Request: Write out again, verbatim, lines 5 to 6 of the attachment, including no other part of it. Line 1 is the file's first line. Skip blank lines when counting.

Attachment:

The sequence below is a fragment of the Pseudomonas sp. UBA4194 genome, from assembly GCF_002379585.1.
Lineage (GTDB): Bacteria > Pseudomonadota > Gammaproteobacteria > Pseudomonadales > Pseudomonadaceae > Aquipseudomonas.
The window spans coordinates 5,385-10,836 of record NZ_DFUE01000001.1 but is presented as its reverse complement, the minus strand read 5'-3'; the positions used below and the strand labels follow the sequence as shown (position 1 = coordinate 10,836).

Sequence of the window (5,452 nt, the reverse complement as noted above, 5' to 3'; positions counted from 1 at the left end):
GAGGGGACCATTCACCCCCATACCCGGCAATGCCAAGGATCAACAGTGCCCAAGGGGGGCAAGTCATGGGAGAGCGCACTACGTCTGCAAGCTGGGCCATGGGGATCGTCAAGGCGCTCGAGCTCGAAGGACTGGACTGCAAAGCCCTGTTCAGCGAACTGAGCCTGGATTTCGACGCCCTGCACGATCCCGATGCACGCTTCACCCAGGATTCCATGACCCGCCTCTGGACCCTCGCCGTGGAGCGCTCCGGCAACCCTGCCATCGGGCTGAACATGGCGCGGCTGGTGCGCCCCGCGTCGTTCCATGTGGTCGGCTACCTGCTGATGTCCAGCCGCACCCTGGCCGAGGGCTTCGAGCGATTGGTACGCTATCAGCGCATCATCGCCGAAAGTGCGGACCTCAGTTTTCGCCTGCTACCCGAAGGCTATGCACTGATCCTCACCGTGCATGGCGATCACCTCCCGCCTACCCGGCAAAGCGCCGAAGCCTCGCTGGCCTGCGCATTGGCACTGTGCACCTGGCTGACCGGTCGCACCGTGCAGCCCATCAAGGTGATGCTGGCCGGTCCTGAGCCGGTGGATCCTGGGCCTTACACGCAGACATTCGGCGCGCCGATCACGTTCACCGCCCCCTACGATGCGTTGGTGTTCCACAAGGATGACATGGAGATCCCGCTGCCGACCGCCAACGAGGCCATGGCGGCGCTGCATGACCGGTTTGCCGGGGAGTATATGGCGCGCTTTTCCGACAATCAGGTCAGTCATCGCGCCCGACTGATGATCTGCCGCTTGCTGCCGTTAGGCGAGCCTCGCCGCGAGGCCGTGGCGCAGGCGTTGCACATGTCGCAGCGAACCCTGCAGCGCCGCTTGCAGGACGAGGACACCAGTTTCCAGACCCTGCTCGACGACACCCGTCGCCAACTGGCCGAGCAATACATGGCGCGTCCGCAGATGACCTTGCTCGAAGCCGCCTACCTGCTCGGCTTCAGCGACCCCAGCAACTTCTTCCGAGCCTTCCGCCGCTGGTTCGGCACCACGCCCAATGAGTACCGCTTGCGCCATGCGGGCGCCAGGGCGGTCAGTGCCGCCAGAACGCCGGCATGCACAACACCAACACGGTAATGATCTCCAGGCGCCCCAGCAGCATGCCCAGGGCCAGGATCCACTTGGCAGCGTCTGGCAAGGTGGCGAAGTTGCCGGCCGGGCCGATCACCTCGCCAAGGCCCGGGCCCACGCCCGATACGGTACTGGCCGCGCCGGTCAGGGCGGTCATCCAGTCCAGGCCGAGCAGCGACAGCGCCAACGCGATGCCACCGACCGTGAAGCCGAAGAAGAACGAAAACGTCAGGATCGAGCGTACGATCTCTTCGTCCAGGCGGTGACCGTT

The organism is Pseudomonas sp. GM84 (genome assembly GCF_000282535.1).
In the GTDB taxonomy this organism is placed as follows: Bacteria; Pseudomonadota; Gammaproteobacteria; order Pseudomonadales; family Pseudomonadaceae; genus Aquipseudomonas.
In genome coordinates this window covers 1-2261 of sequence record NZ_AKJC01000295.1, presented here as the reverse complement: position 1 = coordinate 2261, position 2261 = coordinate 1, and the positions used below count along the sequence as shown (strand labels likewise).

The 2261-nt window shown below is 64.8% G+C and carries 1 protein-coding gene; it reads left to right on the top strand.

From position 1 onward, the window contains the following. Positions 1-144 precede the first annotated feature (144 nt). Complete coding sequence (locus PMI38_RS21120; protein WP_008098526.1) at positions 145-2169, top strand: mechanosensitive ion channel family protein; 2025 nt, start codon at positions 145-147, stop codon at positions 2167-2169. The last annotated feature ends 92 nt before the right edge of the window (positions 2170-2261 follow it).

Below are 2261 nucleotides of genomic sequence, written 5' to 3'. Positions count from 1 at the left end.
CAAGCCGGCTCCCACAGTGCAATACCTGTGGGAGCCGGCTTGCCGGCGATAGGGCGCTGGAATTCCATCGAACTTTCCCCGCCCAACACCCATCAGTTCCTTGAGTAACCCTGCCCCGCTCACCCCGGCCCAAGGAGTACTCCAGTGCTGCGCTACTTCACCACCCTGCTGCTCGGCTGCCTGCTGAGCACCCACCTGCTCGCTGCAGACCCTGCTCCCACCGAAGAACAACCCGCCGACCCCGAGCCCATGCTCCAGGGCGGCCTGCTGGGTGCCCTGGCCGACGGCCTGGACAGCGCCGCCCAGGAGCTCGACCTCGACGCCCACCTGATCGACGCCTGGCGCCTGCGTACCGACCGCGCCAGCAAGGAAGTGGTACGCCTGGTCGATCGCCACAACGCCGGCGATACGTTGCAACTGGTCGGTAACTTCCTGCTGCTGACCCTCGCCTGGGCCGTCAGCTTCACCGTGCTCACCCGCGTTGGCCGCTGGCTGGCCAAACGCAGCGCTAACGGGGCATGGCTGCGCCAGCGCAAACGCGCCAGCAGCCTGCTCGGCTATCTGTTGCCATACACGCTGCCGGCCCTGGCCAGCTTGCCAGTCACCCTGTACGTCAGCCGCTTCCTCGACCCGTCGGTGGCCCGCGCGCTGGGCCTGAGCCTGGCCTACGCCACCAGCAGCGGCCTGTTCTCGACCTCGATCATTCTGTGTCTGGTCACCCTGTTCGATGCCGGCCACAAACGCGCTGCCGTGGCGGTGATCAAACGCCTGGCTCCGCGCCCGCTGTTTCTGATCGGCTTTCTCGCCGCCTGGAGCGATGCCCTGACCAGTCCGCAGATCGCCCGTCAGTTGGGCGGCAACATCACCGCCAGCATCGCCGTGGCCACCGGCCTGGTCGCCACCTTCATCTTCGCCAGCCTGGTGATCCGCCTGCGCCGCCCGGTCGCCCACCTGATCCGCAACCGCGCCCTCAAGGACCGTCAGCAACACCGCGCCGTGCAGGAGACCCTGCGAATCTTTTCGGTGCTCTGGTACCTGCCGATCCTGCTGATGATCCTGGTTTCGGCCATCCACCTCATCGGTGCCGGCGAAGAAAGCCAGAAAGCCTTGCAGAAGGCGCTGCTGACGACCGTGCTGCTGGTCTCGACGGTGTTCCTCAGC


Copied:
GAGGGGACCATTCACCCCCATACCCGGCAATGCCAAGGATCAACAGTGCCCAAGGGGGGCAAGTCATGGGAGAGCGCACTACGTCTGCAAGCTGGGCCATGGGGATCGTCAAGGCGCTCGAGCTCGAAGGACTGGACTGCAAAGCCCTGTTCAGCGAACTGAGCCTGGATTTCGACGCCCTGCACGATCCCGATGCACGCTTCACCCAGGATTCCATGACCCGCCTCTGGACCCTCGCCGTGGAGCGCTCCGGCAACCCTGCCATCGGGCTGAACATGGCGCGGCTGGTGCGCCCCGCGTCGTTCCATGTGGTCGGCTACCTGCTGATGTCCAGCCGCACCCTGGCCGAGGGCTTCGAGCGATTGGTACGCTATCAGCGCATCATCGCCGAAAGTGCGGACCTCAGTTTTCGCCTGCTACCCGAAGGCTATGCACTGATCCTCACCGTGCATGGCGATCACCTCCCGCCTACCCGGCAAAGCGCCGAAGCCTCGCTGGCCTGCGCATTGGCACTGTGCACCTGGCTGACCGGTCGCACCGTGCAGCCCATCAAGGTGATGCTGGCCGGTCCTGAGCCGGTGGATCCTGGGCCTTACACGCAGACATTCGGCGCGCCGATCACGTTCACCGCCCCCTACGATGCGTTGGTGTTCCACAAGGATGACATGGAGATCCCGCTGCCGACCGCCAACGAGGCCATGGCGGCGCTGCATGACCGGTTTGCCGGGGAGTATATGGCGCGCTTTTCCGACAATCAGGTCAGTCATCGCGCCCGACTGATGATCTGCCGCTTGCTGCCGTTAGGCGAGCCTCGCCGCGAGGCCGTGGCGCAGGCGTTGCACATGTCGCAGCGAACCCTGCAGCGCCGCTTGCAGGACGAGGACACCAGTTTCCAGACCCTGCTCGACGACACCCGTCGCCAACTGGCCGAGCAATACATGGCGCGTCCGCAGATGACCTTGCTCGAAGCCGCCTACCTGCTCGGCTTCAGCGACCCCAGCAACTTCTTCCGAGCCTTCCGCCGCTGGTTCGGCACCACGCCCAATGAGTACCGCTTGCGCCATGCGGGCGCCAGGGCGGTCAGTGCCGCCAGAACGCCGGCATGCACAACACCAACACGGTAATGATCTCCAGGCGCCCCAGCAGCATGCCCAGGGCCAGGATCCACTTGGCAGCGTCTGGCAAGGTGGCGAAGTTGCCGGCCGGGCCGATCACCTCGCCAAGGCCCGGGCCCACGCCCGATACGGTACTGGCCGCGCCGGTCAGGGCGGTCATCCAGTCCAGGCCGAGCAGCGACAGCGCCAACGCGATGCCACCGACCGTGAAGCCGAAGAAGAACGAAAACGTCAGGATCGAGCGTACGATCTCTTCGTCCAGGCGGTGACCGTT

The organism is Pseudomonas sp. GM84 (genome assembly GCF_000282535.1).